October 21, 2008

Hamilton County Prosecutors' Baseless Inquiry Could Chill Election Participation

FOR IMMEDIATE RELEASE
CONTACT: (212) 549-2666; media@aclu.org

CINCINNATI – The American Civil Liberties Union and other voting rights groups sent a letter to Hamilton County Special Prosecutor Michael O'Neill today urging him to suspend investigations of voters where there is no specific, credible evidence of fraud. According to news reports, Hamilton County Prosecuting Attorney Joseph Deters began an investigation into voters who took advantage of Ohio's five-day window in which a person may simultaneously register to vote and cast a ballot. Deters declined to give any specific evidence of voter fraud that would have triggered an investigation and local elections officials confirmed they received no reliable reports of voter fraud.

"Conducting an investigation without evidence isn't just bad police work – it's illegal when it could lead to lawful voters being intimidated," said Carrie Davis, staff counsel with the ACLU of Ohio. "It appears that Mr. Deters began his investigation based only on the fact that these individuals registered and voted during the September 30 to October 6 overlap window. Registering and voting are not a basis to undertake an investigation."

Deters issued a public records request for information on voters who used same-day voting in Hamilton County, and compared their registration forms with an unknown government database. He held a press conference on Monday, October 20 claiming that hundreds of the voters either had mismatched information or could not be found altogether. Additionally, Deters claimed that the voters did not fulfill an identification requirement because some presented either the last four digits of their social security number or Ohio driver's license number rather than a photo ID; however, both are acceptable under Ohio law. Deters called on the local Board of Elections to segregate these ballots from others and not count them immediately on Election Day as planned.

"What is going on here is nothing more than a partisan witch-hunt. There could be a multitude of reasons why voter information is inconsistent in the voter registration list and other databases. The vast majority of these issues are clerical errors made by elections officials, such as typos or misspellings – and disenfranchisement by typo is not legal," said Meredith Bell-Platts, staff counsel with the ACLU Voting Rights Project. "Despite this, officials want to treat these voters as criminals by launching an investigation and segregating their votes without due cause. This kind of fishing expedition so close to an election raises serious questions about this investigation's legitimacy. Ohio officials should be expanding the right to vote, not denying it."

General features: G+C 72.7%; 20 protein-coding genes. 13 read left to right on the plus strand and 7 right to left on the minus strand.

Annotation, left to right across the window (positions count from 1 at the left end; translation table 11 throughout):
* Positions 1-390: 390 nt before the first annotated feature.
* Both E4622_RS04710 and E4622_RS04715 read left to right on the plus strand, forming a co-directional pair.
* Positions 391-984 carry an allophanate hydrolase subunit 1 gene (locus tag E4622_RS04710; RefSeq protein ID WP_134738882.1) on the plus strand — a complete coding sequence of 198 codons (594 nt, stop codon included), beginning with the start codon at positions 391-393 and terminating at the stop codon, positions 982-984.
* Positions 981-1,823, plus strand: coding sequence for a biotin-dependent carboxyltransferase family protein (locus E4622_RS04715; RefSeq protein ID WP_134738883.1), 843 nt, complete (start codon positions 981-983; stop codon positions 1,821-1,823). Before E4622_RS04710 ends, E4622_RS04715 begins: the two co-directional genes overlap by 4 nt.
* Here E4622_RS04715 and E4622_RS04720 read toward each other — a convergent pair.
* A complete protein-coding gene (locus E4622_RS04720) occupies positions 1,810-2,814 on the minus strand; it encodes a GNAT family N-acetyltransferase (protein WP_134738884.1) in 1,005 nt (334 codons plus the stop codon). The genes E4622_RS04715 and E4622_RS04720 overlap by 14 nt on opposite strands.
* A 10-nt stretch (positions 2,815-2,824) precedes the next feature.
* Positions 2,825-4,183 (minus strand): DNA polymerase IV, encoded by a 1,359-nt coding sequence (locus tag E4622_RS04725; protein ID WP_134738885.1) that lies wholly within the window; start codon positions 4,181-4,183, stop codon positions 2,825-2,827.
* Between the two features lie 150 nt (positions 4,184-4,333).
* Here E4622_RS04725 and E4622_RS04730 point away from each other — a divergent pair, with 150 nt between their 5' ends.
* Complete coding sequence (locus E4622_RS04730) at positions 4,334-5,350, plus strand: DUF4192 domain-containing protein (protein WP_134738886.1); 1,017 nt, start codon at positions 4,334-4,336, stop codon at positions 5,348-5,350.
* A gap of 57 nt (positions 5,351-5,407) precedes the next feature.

The Ohio Supreme Court and U.S. District Court for the Northern District of Ohio ruled on September 29, 2008 that same-day registration and voting during the five-day window is legal under Ohio law. The U.S. District Court for the Southern District of Ohio declined to stop the program subsequent to the Ohio Supreme Court's ruling. The U.S. Appeals Court for the Sixth Circuit upheld the five-day window as well.

On Monday, Deters stepped aside from the investigation after various officials questioned his impartiality because he serves as the Southwest Ohio chair of John McCain's presidential campaign. Local attorney Michael O'Neill was appointed by a judge to handle the case. However, Deters did issue a subpoena for un-redacted personal information on the voters in question.

"Officials have provided no evidence to support their investigation and to justify accusing innocent voters of unlawful activity. Federal law protects voters from being intimidated, even unintentionally, by the actions of others. If voters believe that simply casting their ballot lawfully will subject them to investigation by police, it will almost certainly lead to some avoiding the ballot box," Davis added.

A copy of today's letter is available online at: www.aclu.org/votingrights/gen/37280res20081021.html

More information about the ACLU Voting Rights Project's challenges to voter suppression and other voting rights violations is available online at: www.aclu.org/votingrights/gen/36949res20080929.html

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